The University of Maryland Medical System Foundation oversees hundreds of funds that benefit our hospitals, centers and departments. Did you know that each fund is different and focuses on a specific need within the medical system? Learn more about our featured fund below!
Bob Pohl is alive today, thanks in part to the University of Maryland’s Heart and Vascular Center.
A lifelong distance runner, Bob went into cardiac arrest during the half marathon at the 2011 Baltimore Running Festival. He collapsed 200 feet from the finish line, an area —quite fortunately—packed with thousands of cheering spectators.
“It was only due to extreme good luck that I fell where fellow runners, paramedics, and race medical crew could revive me and get me to a state where I was alive when I got to the Emergency Room,” Bob explains.
Doctors at the University of Maryland Medical Center initially gave Bob single-digit odds of survival. He spent the next two weeks in the Cardiac Intensive Care Unit, a 19-bed unit dedicated exclusively to patients in the University of Maryland’s Heart and Vascular Center. Physicians discovered that Bob’s cardiac arrest stemmed from a piece of plaque in one of his arteries that broke loose, causing a blockage.
Bob underwent surgery to clear the blockage and place stents in his artery. Doctors put Bob in a coma to facilitate the healing, but were unsure of when—or if—he would wake up. If Bob did come out of the coma, he faced the possibility of brain damage and other long-term health effects. But against the odds, Bob made a full recovery—which he credits to the quick actions of the first responders and the advanced care he received at the University of Maryland Medical Center.
“I have much to be thankful for—the professionalism, expertise, and compassion of the staff with whom my family and I interacted,” Bob says. “I did not choose the University of Maryland, but I am extremely fortunate to have been treated here and I will always be a supporter.”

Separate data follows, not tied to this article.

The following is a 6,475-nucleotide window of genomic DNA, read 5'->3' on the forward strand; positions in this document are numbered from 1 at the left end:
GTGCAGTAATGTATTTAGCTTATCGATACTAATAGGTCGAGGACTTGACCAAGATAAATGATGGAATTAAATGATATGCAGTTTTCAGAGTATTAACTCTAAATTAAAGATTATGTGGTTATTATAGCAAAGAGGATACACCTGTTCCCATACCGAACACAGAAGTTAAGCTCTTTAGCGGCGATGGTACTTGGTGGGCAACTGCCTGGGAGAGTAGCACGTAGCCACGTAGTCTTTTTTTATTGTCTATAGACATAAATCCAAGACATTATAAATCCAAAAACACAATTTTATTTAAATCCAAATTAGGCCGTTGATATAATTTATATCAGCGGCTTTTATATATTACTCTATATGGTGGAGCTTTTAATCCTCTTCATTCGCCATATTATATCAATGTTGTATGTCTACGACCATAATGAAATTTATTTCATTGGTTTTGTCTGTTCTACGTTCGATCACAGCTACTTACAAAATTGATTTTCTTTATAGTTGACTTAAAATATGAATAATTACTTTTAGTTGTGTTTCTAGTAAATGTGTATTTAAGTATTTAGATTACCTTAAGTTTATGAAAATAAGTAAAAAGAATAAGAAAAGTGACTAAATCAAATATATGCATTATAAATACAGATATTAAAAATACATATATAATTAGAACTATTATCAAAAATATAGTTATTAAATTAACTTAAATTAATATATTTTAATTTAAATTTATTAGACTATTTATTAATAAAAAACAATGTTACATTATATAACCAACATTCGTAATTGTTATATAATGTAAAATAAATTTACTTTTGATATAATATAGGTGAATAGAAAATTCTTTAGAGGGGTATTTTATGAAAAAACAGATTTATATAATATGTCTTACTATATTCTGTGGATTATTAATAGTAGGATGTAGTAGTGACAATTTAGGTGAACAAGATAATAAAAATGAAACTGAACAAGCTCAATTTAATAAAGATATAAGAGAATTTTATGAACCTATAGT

Bob and his family are supporters of the University of Maryland Heart Center Fund, which provides immediate resources to the Heart and Vascular Center for priority projects, programs and critical needs. The Heart and Vascular Center has a national reputation for treating complex heart conditions using the most advanced treatment options and therapies. Thanks to the thorough and multifaceted care at the Heart and Vascular Center, Bob could lace up his shoes and run a half marathon seven months following his cardiac arrest.
“I thought that life was gone forever,” Bob explains, “and running the first race was full of emotion. I had an unnatural fear of crossing the finish line. When something like this happens and your body betrays you, it’s really scary.”
More than five years since the incident, Bob continues to look ahead. His running regime has not slowed down—in fact, he has since completed seven full marathons and 10 half marathons. Bob takes his health more seriously and has regular visits with his cardiologist. He also has a newfound appreciation for his family—his wife, Karen, of 37 years, and their two children and two grandchildren.
“I am so thankful for the life I have and the love I have. It’s really amazing what the doctors and nurses did. I was literally dead,” Bob says. “We all get caught up in the day-to-day of our lives and it’s good to take a step back. I have had five more wonderful years to enjoy my family and to experience life with a renewed appreciation and passion.”
To support the University of Maryland Heart and Vascular Center, consider making a donation to the Heart Center Fund Area of Greatest Need. Your gift will provide immediate resources for priority projects and programs.